Khalil al-Tel, a 36-year-old Zanouta resident, told MEE that they built the school this spring so their children would have access to an education.
Before the school, which serves 40 children, including those from another Palestinian community close by, anyone who wanted to learn would have had a long hike.
“The closest school to us is Dahreyah city and on foot it’s about 7km,” Al-Tel said as he pointed to another village in the dusty mountain haze. “As an adult, can you walk every day one hour and a half in the morning and in the afternoon?”
“In addition, this is an apartheid road,” he said, pointing at an Israeli-only roadway that the children would have to cross. “No one can guarantee their safety. Even if you want to cross this road here, you have to think 100 times before.”
The school opened on 26 March; on 10 April, Israeli forces demolished it. “They also stole all of the materials and tools that belong to the school,” said Al-Tel.
The school in Zanouta made from cement blocks and tarpaulin (MEE/Tessa Fox)
Young Issa remembers the day well. “We felt very sad. We yelled at them,” she said.
Classes continued on the floor of the remaining structure. Then this summer, the school was rebuilt with funds gathered from surrounding communities and the Colonization and Wall Resistance Commission, a part of the Palestinian Liberation Organisation (PLO).
Even if you want to cross this road here, you have to think 100 times before
- Khalil Al-Tel, Zanouta resident
Constructed with concrete blocks, the school is not considered a temporary structure, so by law, Israeli authorities must give notice before they demolish it.
“They [the Israeli forces] released drones in the area, so they [saw] that this school is built. The next day, they came and issued a demolition notice,” Al-Tel said.
‘This is a city’
Khallet al-Daba, at least an hour's drive west of Zanouta along a rocky road through mountains, has 13 children who attend school in the village, in grades one to four.
The soldiers came while the children were there. When they dismantled the school, they were yelling, shouting, crying
- Jaber Ali Dababsha, Khallet al-Daba resident
Their old school – which consisted of temporary structures and caravans - was demolished during the summer, so now the children study in a private house.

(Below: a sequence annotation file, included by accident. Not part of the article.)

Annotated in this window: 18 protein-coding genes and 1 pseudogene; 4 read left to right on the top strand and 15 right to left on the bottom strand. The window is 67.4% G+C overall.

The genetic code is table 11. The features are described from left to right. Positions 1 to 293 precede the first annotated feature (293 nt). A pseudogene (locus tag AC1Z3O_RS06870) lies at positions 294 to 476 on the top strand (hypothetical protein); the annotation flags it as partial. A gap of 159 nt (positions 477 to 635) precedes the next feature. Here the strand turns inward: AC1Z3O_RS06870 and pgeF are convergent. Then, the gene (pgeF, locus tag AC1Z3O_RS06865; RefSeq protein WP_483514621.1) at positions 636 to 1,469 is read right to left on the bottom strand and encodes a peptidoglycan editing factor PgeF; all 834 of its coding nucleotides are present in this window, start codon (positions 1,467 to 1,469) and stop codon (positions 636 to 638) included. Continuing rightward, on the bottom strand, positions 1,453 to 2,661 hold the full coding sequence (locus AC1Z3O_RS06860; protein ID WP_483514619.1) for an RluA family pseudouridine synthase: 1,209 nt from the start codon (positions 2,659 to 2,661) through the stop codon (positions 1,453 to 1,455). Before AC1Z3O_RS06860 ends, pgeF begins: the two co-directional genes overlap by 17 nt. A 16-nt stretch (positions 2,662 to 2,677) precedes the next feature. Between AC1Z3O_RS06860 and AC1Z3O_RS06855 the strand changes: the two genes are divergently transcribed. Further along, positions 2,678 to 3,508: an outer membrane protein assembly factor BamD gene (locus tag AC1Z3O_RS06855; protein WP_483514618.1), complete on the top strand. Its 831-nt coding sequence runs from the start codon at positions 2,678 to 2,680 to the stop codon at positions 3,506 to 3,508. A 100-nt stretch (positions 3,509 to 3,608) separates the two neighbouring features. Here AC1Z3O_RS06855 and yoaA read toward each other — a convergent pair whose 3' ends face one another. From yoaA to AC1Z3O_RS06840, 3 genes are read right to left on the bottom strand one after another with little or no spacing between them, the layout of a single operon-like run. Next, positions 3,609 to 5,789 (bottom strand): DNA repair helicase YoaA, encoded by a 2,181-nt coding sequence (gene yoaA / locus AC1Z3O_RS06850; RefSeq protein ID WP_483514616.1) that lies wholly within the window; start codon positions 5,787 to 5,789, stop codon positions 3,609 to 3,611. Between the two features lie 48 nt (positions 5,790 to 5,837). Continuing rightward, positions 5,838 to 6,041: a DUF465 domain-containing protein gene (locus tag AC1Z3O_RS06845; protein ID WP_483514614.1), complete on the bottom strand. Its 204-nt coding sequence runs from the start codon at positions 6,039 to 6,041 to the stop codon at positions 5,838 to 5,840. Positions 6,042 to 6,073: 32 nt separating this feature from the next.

Jaber Ali Dababsha, 31, is the brother of the person who provides their house to the students.
“The kids were very frustrated. The soldiers came while the children were there. When they dismantled the school, they were yelling, shouting, crying,” Ali Dababsha told MEE.
“To me, this is a city and it should have all the services A to Z, including schools, [medical] clinics, infrastructure, water etc. It’s a right our children have to education, it’s important for their future, to establish their life.”
The new school, painted pink, sits on the edge of Khallet al-Daba (MEE/Tessa Fox)
The village has recently constructed a new school building, in the first week of September, with funds gathered from local communities. Residents are waiting for the Palestinian education minister to open the school in person before they use the facility. He has yet to set a date.
But residents fear that it’s only a matter of time until they receive a demolition notice for it.
Because Israeli authorities rarely grant Palestinians permits, communities like Khallet al-Daba often resort to building first, filing applications afterwards, and fighting it out in court.
Jaber Ali Dababsha has been handed the role of opening, cleaning and servicing the new school in Khallet al-Daba (MEE/Tessa Fox)
“First, we put the facts on the ground. Then we go through the procedures. It takes a long time, so we are buying time. It could take years,” said Younes Arar, director of the south West Bank for the Colonization and Wall Resistance Commission, who is helping with the school.
If a demolition order is issued during this time, the residents refuse to give up.
“We will appeal it and we will go through all steps,” said Dababsha. “First court up to the Supreme [Court].”